Well known banking brands such as Lloyds and Barclays are the poorest performers for customer service and complaints handling, Which? has found.

The consumer watchdog Which? carried out research on how customers rated the service of the most popular finance providers.

Out of the 48 banks in the study, Lloyds and Danske Bank drew as the worst finance brands with a joint score of 58% of complaints being handled satisfactorily.

Barclays was second from the bottom of the leaderboard with a score of 59%.

The results were disappointing for many other of the high street banks with RBS (61%), Halifax (63%), Bank of Scotland (64%), HSBC (64%), and Santander (66%), all finishing in the lower half of the table.

Nationwide came out on top with an overall score of 77% for complaints handling. AA and Metro Bank followed closely behind with a joint score of 75%.

AA seems to be the quickest as it scored 100% for its speed in resolving complaints. Nationwide scored 98%.

Studying the complaints analysis, Which? found some of the biggest insurance brands have fallen down for customer satisfaction – with Allianz falling 31 places overall. Swiftcover and Esure dropped 21 and 20 places respectively since 2015.

Big banks stuck in the lower half of the table should act quickly to put customers first.

Gareth Shaw, a money expert at Which?
Atom 290 lives here

The biggest improvement since 2015 was seen with Virgin Money, who jumped 29 places from 2015. Co-Operative Bank (up 25 places) and Bank of Scotland also achieved higher customer scores than two years ago.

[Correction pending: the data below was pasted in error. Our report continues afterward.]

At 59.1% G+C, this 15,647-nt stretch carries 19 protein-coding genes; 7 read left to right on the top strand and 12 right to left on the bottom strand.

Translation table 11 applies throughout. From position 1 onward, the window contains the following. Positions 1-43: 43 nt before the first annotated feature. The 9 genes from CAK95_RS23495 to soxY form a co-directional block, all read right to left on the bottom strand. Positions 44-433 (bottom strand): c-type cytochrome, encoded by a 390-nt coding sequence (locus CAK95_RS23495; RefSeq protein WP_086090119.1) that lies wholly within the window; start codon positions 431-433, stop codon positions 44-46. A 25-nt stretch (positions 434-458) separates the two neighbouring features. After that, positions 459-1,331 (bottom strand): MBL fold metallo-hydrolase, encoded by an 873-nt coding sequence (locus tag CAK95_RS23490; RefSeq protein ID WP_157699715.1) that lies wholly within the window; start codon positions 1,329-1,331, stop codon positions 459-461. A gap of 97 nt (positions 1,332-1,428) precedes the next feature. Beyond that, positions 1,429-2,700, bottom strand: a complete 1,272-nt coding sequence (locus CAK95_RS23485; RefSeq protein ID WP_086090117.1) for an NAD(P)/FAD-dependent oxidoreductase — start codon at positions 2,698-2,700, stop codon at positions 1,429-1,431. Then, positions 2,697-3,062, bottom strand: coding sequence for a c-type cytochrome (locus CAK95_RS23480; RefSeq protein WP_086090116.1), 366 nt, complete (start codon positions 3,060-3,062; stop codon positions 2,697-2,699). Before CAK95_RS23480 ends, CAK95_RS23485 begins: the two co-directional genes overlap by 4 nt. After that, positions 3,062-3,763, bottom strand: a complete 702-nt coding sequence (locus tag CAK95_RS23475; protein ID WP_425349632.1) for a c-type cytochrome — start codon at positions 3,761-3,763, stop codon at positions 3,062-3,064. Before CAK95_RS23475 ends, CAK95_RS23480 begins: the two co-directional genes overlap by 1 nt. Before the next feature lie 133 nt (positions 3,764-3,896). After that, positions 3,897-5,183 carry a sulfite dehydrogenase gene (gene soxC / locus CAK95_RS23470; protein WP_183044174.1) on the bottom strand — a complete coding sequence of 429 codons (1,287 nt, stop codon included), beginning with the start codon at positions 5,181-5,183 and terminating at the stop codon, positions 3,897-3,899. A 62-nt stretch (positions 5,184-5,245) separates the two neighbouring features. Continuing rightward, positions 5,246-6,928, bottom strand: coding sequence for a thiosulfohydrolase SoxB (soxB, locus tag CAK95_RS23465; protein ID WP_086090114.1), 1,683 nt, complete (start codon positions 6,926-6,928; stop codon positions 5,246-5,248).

Looking at complaints scores alone, Saga ranked first with an impressive 85%, helping to offset its below-average score in the customer satisfaction category. 

Gareth Shaw, a money expert at Which?, said: “These results show a really varied consumer experience – with some real success stories, but also clear failures. Big banks stuck in the lower half of the table should act quickly to put customers first. 

“Our research exposes a big gap between the best and worst and should encourage consumers to make the switch to a provider that better suits them. Consumers have more choice than they think so should make the switch to a provider that better suits them, rather than putting up with a poor service.” 

Which measured the complaints score by gathering 27,000 survey responses from customers. 

The results are based on consumers who are currently have or are looking to buy the following, current accounts, savings, credit cards, mortgages, and car and home insurance.

The Register, recently reported on the frustration of many Lloyds customers who were affected by technical glitch with the Cardnet payment system. Lloyds deny claims that it suffered a cyber attack.